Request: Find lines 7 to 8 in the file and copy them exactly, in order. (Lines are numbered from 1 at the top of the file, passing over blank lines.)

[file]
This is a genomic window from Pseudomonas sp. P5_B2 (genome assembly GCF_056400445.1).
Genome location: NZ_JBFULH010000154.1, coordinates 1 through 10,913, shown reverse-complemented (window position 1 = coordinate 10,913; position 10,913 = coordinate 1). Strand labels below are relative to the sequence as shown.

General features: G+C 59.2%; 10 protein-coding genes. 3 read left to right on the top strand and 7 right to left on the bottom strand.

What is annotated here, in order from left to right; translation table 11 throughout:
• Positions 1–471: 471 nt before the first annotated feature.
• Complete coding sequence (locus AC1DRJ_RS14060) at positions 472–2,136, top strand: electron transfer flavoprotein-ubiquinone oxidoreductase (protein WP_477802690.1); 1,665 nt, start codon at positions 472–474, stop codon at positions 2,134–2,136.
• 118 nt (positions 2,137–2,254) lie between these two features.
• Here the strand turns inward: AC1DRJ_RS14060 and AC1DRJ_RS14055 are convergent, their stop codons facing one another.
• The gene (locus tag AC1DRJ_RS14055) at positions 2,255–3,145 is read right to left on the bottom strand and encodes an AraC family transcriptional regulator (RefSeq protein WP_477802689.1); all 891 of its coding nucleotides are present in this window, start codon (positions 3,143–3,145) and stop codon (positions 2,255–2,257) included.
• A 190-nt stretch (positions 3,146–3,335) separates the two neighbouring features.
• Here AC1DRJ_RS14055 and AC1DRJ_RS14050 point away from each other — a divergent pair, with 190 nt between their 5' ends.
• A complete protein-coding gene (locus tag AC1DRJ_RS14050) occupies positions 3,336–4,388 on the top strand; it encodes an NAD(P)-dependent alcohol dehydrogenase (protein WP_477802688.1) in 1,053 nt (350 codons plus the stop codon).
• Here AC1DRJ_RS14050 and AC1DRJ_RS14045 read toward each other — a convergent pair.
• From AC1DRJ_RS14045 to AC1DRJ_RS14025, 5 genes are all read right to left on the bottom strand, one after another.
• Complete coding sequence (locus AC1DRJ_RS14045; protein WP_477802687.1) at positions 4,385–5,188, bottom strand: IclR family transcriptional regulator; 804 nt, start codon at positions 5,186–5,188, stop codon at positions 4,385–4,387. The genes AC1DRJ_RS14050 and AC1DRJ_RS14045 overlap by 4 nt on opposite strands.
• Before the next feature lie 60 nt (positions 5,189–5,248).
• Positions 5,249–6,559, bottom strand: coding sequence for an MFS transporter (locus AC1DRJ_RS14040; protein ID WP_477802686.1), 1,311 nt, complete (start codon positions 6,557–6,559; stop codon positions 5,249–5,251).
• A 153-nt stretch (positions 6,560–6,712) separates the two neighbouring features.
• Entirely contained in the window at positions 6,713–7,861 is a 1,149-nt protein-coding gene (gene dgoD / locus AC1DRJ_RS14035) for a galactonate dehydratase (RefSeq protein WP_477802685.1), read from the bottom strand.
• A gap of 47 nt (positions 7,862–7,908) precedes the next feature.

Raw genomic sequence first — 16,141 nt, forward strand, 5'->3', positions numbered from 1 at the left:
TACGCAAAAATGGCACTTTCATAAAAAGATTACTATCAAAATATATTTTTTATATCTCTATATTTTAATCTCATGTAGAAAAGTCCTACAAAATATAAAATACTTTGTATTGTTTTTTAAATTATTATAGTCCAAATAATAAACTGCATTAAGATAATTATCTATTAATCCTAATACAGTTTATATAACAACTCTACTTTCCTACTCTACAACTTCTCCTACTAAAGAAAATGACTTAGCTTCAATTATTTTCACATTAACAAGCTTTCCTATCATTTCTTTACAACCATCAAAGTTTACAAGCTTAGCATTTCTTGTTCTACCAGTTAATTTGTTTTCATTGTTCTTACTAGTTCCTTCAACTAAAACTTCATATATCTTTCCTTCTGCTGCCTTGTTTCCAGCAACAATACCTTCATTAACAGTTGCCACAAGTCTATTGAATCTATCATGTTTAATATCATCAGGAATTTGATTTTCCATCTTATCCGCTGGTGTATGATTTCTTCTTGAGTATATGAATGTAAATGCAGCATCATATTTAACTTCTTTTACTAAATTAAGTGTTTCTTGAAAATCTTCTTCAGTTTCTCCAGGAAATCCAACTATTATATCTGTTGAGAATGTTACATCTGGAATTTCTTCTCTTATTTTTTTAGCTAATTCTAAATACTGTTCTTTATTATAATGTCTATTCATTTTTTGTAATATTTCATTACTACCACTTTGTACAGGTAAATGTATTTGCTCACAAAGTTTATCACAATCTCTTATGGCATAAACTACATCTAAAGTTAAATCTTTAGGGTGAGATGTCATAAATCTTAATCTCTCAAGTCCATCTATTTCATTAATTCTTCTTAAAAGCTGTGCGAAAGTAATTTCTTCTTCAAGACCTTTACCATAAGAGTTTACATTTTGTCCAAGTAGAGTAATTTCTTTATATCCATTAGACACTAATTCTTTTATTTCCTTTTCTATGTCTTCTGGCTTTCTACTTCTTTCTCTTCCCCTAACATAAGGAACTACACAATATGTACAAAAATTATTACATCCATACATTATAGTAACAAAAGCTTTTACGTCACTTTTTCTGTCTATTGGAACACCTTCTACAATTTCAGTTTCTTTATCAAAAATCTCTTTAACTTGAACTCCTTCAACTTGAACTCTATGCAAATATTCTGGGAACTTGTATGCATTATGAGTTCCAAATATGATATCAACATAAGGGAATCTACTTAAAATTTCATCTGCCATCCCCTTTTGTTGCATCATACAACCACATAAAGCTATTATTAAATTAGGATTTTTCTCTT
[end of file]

• 118 nt (positions 2,137–2,254) lie between these two features.
• Here the strand turns inward: AC1DRJ_RS14060 and AC1DRJ_RS14055 are convergent, their stop codons facing one another.